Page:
Sometimes it feels to me like there’s a zero-sum game between advocates for bike infrastructure and those wanting better infrastructure for cars in Oakland. What should be the bigger priority? Building new infrastructure for biking and walking or improving roads for safer driving? 

I’m not sure that I would call it a zero-sum game, but I would say that we do have finite resources. And when we look at developing projects, there are sometimes difficult trade-offs that have to be made. But I think that in each case, we’re looking at safety and providing resources that can assist. 

In providing and building and implementing additional bike and ped infrastructure, many cities are overbuilt with one consideration in mind—being autocentric. 

So anytime we implement a project, we’re asking ‘Do we need this? All this car capacity?’ The answer in most cases is no. And what can we do to take this capacity and provide infrastructure for other modes such as bikes and pedestrians? But at the end of the day, safety is preeminent, whether that be safety for pedestrians, bicyclists, or automobiles. They all work hand-in-hand. We do want to build out our infrastructure because it sorely needs to be improved upon.

Let’s talk about some of the major projects in town and let’s start with International Boulevard. From my reporting, people say they use the BRT but its benefits have not outweighed its severe problems. Mainly, there’s more pedestrians being hit by cars, especially with bus boarding in the middle of the street as opposed to the sidewalk. What can Oakland do to improve conditions there?

International Boulevard goes back before I arrived but I believe the design, the initial conceptualization of International, goes back 10-15 years. At that time, I don’t think anyone could conceptualize that individuals would utilize the BRT lane to bypass the mixed flow traffic lane or to utilize the BRT lane to enable bad and sometimes criminal behavior. This was designed with best practices at the time. Now, fast forward 15 years later, and we realized that, oh, there are behaviors that—I don’t wanna say promote—but there are behaviors that are occurring based on the current design. That could never be anticipated 15 years ago. I guess that’s what I’m trying to say.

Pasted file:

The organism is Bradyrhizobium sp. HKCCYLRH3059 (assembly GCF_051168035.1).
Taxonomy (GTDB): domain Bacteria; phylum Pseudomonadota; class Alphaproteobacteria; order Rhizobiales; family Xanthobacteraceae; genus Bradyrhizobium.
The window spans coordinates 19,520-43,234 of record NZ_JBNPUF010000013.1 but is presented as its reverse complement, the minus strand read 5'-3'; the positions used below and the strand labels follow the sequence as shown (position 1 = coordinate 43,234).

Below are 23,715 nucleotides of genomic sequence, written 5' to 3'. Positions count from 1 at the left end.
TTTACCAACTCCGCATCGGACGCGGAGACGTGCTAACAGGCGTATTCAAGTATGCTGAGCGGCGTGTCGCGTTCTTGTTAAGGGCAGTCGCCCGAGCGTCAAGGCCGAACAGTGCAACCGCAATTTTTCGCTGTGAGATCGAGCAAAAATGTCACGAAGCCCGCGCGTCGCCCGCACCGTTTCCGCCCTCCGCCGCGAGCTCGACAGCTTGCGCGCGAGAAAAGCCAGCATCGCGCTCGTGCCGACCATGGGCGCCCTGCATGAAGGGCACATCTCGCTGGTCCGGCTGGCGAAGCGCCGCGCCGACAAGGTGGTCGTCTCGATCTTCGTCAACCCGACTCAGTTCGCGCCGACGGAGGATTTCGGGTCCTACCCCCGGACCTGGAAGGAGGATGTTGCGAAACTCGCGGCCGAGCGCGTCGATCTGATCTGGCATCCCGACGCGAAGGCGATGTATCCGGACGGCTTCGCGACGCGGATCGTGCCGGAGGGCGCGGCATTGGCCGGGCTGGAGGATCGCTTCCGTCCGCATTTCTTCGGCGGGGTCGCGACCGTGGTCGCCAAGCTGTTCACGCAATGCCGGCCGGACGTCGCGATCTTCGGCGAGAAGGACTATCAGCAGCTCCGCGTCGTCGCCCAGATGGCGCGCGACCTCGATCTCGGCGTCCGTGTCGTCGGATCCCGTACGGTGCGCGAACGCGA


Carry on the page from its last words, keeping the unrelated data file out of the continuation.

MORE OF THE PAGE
So what are we doing now? We’re working very closely with Alameda CTC, AC Transit, and council offices to try and come up with strategies that will enable BRT to continue on International Boulevard, but also provide mitigation strategies that will deter unsafe and criminal behaviors. 

Right now there are $400,000 in funds that AC Transit for a study to determine that types of strategies could be implemented along the corridor. At the end of the day, it is a delicate balance of providing mitigation strategies, but also not being detrimental to the bus and the whole purpose of having the BRT service. The City of Oakland has put in $400,000 to match AC Transit funds. This is gonna be the pilot. We’re also looking at additional funding.

I wanted to ask you about the protest movements that have been happening in Oakland since the start of the summer. People are drawing more attention to what they call ‘traffic violence’ and they’re holding rallies at spots where pedestrians and bike riders have been killed by drivers. Can those protests mobilize actual changes and affect what you do? 

Absolutely. The answer is twofold. From an internal standpoint, at DOT, absolutely. Unfortunately, these tragedies bring home to us the realities of what’s happening on the street on a day-to-day basis. And it makes us realize how important our jobs are, how important our jobs are in mitigating and or eliminating these incidents that happen far too often. But I think also from a policy standpoint, I think it makes our elected officials focus on finding strategies to assist DOT to mitigate these tragedies. It brings it home. It makes it real. And our job, I know everyone, every man and woman in this department, wants to do whatever they can to make sure that these tragedies and these protests happen on a more infrequent basis or eliminated all together.